Lab 15. Mutations in Genes: How Do Different Types of Mutations in Genes Affect the function of an Organism?

National Science Teachers Association
Type Category
Instructional Materials
Interactive Simulation , Lesson/Lesson Plan , Simulation , Activity , Instructor Guide/Manual
This resource, vetted by NSTA curators, is provided to teachers along with suggested modifications to make it more in line with the vision of the NGSS. While not considered to be “fully aligned,” the resources and expert recommendations provide teachers with concrete examples and expert guidance using the EQuIP rubric to adapted existing resources. Read more here.



Lab 15. Mutations in Genes: How Do Different Types of Mutations in Genes Affect the Function of an Organism? is one lab from the NSTA Press book entitled Argument-Driven Inquiry in Life Science. This lab introduces students to the transfer of genetic information and how DNA mutations can influence the organism. It gives students the opportunity to use a computer simulation to explore how mutations affect the shape of proteins made from a DNA sequence ( Scale and proportion are used to investigate the phenomena; connecting it to the resulting structure and function of organisms.

The investigation provides background content for the educator and comprehensive instructions for the incorporation of the lesson into the class. Secondary to the "Teacher Notes" is a student "Lab Handout" and "Checkout Questions" that can be used in its entirety or segmented.


Intended Audience

Educational Level
  • High School
  • Grade 8
  • Grade 7
  • Grade 6
  • Middle School
Access Restrictions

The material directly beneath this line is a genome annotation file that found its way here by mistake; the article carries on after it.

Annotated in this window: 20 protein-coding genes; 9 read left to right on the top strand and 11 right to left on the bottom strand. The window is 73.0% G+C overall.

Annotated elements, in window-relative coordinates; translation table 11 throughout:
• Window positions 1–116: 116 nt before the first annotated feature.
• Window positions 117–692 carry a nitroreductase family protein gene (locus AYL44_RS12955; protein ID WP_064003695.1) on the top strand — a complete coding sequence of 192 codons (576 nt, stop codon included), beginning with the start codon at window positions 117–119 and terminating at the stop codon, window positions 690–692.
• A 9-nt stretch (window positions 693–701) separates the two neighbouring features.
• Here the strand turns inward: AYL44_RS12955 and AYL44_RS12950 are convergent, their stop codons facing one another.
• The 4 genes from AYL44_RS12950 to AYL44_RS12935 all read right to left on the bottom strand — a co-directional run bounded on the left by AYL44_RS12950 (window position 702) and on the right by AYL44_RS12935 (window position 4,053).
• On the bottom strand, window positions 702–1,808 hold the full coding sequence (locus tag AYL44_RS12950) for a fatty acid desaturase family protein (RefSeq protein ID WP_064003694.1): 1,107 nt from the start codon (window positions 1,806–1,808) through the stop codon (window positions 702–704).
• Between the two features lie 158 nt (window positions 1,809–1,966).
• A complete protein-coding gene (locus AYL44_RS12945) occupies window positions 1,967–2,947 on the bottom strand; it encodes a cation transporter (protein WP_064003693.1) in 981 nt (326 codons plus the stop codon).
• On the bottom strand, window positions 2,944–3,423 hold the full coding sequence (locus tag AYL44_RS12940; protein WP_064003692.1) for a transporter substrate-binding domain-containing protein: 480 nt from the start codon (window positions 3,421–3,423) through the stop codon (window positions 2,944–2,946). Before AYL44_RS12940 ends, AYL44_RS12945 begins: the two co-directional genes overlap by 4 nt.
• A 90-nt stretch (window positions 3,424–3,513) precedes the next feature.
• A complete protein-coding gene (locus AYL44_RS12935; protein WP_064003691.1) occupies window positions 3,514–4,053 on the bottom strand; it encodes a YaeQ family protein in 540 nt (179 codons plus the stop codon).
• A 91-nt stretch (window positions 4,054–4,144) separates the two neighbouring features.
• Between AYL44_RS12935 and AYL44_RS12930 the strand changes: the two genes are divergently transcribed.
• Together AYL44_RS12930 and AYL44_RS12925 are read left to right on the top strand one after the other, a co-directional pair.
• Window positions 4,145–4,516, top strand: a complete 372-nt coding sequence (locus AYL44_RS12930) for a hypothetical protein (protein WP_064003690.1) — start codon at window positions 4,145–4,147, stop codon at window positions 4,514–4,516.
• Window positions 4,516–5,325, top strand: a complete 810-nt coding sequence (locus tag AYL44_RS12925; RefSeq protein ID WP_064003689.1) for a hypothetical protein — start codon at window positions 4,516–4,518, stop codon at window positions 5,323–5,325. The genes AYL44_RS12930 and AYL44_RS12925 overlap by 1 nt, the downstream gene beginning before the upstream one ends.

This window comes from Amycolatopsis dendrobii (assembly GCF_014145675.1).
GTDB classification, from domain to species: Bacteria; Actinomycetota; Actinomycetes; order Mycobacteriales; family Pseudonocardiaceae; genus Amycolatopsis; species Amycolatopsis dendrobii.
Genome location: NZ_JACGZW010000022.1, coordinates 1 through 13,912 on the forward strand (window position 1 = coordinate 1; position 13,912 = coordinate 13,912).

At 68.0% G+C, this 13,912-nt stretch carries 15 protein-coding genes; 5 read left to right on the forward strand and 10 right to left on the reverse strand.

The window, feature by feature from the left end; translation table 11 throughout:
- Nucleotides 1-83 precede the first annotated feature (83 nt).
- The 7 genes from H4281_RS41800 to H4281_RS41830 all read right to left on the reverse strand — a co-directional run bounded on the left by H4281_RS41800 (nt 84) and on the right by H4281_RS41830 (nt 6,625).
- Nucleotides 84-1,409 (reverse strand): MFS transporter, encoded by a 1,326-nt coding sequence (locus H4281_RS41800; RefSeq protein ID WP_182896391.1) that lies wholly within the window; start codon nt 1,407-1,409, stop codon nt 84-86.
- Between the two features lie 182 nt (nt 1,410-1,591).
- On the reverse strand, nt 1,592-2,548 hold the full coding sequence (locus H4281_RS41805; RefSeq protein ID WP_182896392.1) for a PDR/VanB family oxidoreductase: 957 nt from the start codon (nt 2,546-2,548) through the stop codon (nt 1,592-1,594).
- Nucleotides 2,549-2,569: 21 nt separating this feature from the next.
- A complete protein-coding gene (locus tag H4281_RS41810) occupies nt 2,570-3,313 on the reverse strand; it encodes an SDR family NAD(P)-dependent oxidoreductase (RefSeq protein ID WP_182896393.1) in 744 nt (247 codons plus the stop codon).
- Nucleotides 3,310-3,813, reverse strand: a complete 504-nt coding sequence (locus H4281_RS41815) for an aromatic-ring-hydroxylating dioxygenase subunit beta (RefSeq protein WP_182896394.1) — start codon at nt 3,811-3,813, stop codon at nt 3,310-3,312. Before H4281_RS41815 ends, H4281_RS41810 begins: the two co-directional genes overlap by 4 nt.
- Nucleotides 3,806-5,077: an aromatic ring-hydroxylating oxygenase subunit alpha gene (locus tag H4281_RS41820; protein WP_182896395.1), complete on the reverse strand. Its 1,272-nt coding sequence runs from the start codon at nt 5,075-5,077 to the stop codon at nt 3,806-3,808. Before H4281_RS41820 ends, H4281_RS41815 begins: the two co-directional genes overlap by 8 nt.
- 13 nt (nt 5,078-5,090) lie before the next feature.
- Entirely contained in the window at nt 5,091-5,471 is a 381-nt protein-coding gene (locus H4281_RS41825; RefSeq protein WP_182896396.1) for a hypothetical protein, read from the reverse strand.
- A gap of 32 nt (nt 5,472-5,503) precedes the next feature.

Available for purchase - The right to view, keep, and/or download material upon payment of a one-time fee.

Performance Expectations

MS-LS3-1 Develop and use a model to describe why structural changes to genes (mutations) located on chromosomes may affect proteins and may result in harmful, beneficial, or neutral effects to the structure and function of the organism.

Clarification Statement: Emphasis is on conceptual understanding that changes in genetic material may result in making different proteins.

Assessment Boundary: Assessment does not include specific changes at the molecular level, mechanisms for protein synthesis, or specific types of mutations.

This resource is explicitly designed to build towards this performance expectation.

Comments about Including the Performance Expectation
This lesson uses the "Argument-Driven Inquiry" model (ADI). If the educator is unfamiliar with this model there is Appendix 2 that will provide scaffolding for the writing component of the activity. Students begin by reading the guiding question provided and observing the simulation. After observation of the simulation, the students in groups will decide on the type of data to collect, the method of collection, and how to analyze the data collected in order to answer the guided question. The educator should make sure that the students do several observation runs of the simulation with and without mutations to observe the changes. Emphasis should be on the folding shape of the protein at the end of each simulation.

Science and Engineering Practices